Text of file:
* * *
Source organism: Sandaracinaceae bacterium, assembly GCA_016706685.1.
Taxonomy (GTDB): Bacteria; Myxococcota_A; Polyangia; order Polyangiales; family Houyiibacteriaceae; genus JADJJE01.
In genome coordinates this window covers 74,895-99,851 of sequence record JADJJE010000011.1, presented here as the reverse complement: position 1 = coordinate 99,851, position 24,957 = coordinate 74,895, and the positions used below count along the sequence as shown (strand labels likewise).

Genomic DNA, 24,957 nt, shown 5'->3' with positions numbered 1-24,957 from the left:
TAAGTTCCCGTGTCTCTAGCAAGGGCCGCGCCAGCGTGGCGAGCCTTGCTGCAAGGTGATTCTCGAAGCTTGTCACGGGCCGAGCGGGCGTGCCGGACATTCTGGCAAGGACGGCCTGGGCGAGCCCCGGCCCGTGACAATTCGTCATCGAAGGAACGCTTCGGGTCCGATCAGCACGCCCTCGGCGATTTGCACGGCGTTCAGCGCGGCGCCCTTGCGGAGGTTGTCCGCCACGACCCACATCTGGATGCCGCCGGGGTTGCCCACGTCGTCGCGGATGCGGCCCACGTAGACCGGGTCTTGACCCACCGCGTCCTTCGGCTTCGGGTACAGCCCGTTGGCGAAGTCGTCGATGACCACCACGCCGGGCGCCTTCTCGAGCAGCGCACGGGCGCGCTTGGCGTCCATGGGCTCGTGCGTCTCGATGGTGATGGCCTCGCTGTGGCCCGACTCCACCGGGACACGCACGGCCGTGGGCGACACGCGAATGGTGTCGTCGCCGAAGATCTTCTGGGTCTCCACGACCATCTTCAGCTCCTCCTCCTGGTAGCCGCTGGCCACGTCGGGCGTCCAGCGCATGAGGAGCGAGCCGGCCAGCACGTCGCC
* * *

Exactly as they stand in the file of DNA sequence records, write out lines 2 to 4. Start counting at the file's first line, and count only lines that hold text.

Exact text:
Taxonomy (GTDB): Bacteria; Myxococcota_A; Polyangia; order Polyangiales; family Houyiibacteriaceae; genus JADJJE01.
In genome coordinates this window covers 74,895-99,851 of sequence record JADJJE010000011.1, presented here as the reverse complement: position 1 = coordinate 99,851, position 24,957 = coordinate 74,895, and the positions used below count along the sequence as shown (strand labels likewise).

Genomic DNA, 24,957 nt, shown 5'->3' with positions numbered 1-24,957 from the left: